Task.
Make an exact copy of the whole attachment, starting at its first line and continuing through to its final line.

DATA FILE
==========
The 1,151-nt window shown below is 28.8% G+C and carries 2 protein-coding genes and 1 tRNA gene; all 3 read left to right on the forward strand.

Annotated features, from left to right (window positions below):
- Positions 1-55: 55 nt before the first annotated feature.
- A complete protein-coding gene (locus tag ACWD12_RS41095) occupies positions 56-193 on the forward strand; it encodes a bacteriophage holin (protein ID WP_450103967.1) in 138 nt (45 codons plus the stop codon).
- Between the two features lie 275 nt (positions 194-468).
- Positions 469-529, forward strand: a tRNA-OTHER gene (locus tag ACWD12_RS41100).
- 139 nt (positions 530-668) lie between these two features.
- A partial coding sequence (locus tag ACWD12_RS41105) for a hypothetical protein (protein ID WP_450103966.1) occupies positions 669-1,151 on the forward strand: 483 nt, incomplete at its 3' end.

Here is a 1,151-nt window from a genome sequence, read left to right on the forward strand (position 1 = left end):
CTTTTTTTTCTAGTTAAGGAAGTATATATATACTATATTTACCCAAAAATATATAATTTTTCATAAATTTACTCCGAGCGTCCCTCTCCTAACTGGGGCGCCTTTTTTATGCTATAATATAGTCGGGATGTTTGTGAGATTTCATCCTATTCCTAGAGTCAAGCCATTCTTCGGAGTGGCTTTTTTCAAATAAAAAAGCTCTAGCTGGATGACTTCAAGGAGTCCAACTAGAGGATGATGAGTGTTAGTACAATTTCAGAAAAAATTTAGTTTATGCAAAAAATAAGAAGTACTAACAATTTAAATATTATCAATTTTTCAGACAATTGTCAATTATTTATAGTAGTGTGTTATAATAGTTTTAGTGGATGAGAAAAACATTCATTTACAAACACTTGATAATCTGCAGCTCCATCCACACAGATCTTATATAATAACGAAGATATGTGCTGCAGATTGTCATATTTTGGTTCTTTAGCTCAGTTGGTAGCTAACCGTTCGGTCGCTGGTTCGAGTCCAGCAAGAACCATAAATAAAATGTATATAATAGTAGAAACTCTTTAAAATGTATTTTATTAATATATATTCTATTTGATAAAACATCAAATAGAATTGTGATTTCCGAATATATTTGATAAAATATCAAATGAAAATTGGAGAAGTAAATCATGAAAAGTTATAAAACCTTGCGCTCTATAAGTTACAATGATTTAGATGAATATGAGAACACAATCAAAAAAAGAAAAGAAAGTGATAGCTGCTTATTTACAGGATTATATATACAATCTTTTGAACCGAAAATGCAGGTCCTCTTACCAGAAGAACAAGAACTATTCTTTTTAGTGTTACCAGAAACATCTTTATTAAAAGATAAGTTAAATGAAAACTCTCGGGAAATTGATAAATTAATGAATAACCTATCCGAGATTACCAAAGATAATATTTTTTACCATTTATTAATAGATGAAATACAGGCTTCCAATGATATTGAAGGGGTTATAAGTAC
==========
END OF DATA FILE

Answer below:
The 1,151-nt window shown below is 28.8% G+C and carries 2 protein-coding genes and 1 tRNA gene; all 3 read left to right on the forward strand.

Annotated features, from left to right (window positions below):
- Positions 1-55: 55 nt before the first annotated feature.
- A complete protein-coding gene (locus tag ACWD12_RS41095) occupies positions 56-193 on the forward strand; it encodes a bacteriophage holin (protein ID WP_450103967.1) in 138 nt (45 codons plus the stop codon).
- Between the two features lie 275 nt (positions 194-468).
- Positions 469-529, forward strand: a tRNA-OTHER gene (locus tag ACWD12_RS41100).
- 139 nt (positions 530-668) lie between these two features.
- A partial coding sequence (locus tag ACWD12_RS41105) for a hypothetical protein (protein ID WP_450103966.1) occupies positions 669-1,151 on the forward strand: 483 nt, incomplete at its 3' end.

Here is a 1,151-nt window from a genome sequence, read left to right on the forward strand (position 1 = left end):
CTTTTTTTTCTAGTTAAGGAAGTATATATATACTATATTTACCCAAAAATATATAATTTTTCATAAATTTACTCCGAGCGTCCCTCTCCTAACTGGGGCGCCTTTTTTATGCTATAATATAGTCGGGATGTTTGTGAGATTTCATCCTATTCCTAGAGTCAAGCCATTCTTCGGAGTGGCTTTTTTCAAATAAAAAAGCTCTAGCTGGATGACTTCAAGGAGTCCAACTAGAGGATGATGAGTGTTAGTACAATTTCAGAAAAAATTTAGTTTATGCAAAAAATAAGAAGTACTAACAATTTAAATATTATCAATTTTTCAGACAATTGTCAATTATTTATAGTAGTGTGTTATAATAGTTTTAGTGGATGAGAAAAACATTCATTTACAAACACTTGATAATCTGCAGCTCCATCCACACAGATCTTATATAATAACGAAGATATGTGCTGCAGATTGTCATATTTTGGTTCTTTAGCTCAGTTGGTAGCTAACCGTTCGGTCGCTGGTTCGAGTCCAGCAAGAACCATAAATAAAATGTATATAATAGTAGAAACTCTTTAAAATGTATTTTATTAATATATATTCTATTTGATAAAACATCAAATAGAATTGTGATTTCCGAATATATTTGATAAAATATCAAATGAAAATTGGAGAAGTAAATCATGAAAAGTTATAAAACCTTGCGCTCTATAAGTTACAATGATTTAGATGAATATGAGAACACAATCAAAAAAAGAAAAGAAAGTGATAGCTGCTTATTTACAGGATTATATATACAATCTTTTGAACCGAAAATGCAGGTCCTCTTACCAGAAGAACAAGAACTATTCTTTTTAGTGTTACCAGAAACATCTTTATTAAAAGATAAGTTAAATGAAAACTCTCGGGAAATTGATAAATTAATGAATAACCTATCCGAGATTACCAAAGATAATATTTTTTACCATTTATTAATAGATGAAATACAGGCTTCCAATGATATTGAAGGGGTTATAAGTAC